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Case Reports in Surgery
Volume 2014, Article ID 891393, 3 pages
Case Report

Posterior Interosseous Nerve Syndrome from Thermal Injury

1Department of Surgery, Staten Island University Hospital, Staten Island, NY, USA
2Division of Burns, Department of Surgery, Staten Island University Hospital, Staten Island, NY, USA

Received 13 November 2013; Accepted 24 December 2013; Published 6 March 2014

Academic Editors: S. Bhatt, K. Honma, and M. Picchio

Copyright © 2014 Vijay A. Singh et al. This is an open access article distributed under the Creative Commons Attribution License, which permits unrestricted use, distribution, and reproduction in any medium, provided the original work is properly cited.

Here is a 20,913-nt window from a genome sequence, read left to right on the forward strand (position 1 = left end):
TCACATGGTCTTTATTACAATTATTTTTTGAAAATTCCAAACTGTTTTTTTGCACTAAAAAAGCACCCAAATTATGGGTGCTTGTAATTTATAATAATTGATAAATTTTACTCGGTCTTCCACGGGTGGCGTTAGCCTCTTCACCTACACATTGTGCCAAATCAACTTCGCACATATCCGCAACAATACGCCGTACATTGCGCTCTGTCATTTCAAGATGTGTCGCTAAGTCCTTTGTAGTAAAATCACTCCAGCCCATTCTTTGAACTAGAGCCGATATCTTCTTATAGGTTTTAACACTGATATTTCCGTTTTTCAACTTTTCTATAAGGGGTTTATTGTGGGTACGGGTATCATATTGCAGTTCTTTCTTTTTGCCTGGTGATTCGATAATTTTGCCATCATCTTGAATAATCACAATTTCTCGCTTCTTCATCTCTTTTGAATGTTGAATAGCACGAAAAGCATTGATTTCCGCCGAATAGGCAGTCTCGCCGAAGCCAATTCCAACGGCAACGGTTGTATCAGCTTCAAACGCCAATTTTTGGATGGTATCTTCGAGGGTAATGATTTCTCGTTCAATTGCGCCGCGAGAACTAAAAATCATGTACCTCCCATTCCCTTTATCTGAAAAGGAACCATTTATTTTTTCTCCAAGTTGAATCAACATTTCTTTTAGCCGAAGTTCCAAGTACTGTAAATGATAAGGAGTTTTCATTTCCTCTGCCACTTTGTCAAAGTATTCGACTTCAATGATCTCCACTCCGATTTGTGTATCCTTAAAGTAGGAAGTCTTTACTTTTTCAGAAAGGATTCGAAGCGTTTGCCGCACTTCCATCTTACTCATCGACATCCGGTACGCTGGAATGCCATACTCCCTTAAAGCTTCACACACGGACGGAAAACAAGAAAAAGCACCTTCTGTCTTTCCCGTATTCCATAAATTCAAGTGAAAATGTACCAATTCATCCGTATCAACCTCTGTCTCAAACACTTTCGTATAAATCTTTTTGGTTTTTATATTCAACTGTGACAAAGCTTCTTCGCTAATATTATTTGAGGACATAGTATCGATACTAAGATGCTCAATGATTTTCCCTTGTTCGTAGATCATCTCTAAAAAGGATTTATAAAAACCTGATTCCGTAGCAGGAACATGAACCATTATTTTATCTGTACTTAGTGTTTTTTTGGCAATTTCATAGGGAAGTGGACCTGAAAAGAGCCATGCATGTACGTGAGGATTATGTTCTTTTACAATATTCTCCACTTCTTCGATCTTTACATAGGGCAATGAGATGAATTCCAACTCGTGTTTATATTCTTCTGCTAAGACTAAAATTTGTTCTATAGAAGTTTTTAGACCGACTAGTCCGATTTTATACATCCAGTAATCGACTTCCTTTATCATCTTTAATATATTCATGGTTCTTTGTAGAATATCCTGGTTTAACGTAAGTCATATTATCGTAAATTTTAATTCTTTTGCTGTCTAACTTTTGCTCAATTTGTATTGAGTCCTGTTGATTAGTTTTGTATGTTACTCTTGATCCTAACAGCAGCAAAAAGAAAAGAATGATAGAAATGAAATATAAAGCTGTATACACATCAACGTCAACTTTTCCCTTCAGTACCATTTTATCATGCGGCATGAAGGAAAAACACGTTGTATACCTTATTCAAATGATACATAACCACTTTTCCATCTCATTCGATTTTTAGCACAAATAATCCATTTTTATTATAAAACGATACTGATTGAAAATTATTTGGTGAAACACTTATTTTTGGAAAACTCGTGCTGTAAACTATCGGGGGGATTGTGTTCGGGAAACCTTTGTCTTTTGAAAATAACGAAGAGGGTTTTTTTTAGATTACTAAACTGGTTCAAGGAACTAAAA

Background. Due to anatomical proximity to bone, the radial nerve is the most frequently injured major nerve of the upper extremity, frequently secondary to fractures (Li et al. (2013)). We describe an incidence when a branch of the radial nerve is injured as a result of a thermal injury. Observation. Radial nerve injury can occur anywhere along the anatomical course with varied etiologies, but commonly related to trauma. The most frequent site is in the proximal forearm involving the posterior interosseous branch. However, problems can occur at the junction of the middle and proximal thirds of the humerus and wrist radially. When the radial nerve is injured by a burn, a new rehabilitation dynamic arises. Not only does one agonize about the return of nerve function but also fret about the skin grafts that replaced the devitalized tissue housing that compartment. Discussion. Although posterior interosseous nerve syndrome has been described in the context of many different etiologies, it has not previously been discussed in relation to burn injuries. In this case, not only did the patient’s rehabilitation involve aggressive therapy for return of sensation and function of the arm, but also prevention of contracture normally seen in replacement of full thickness burns.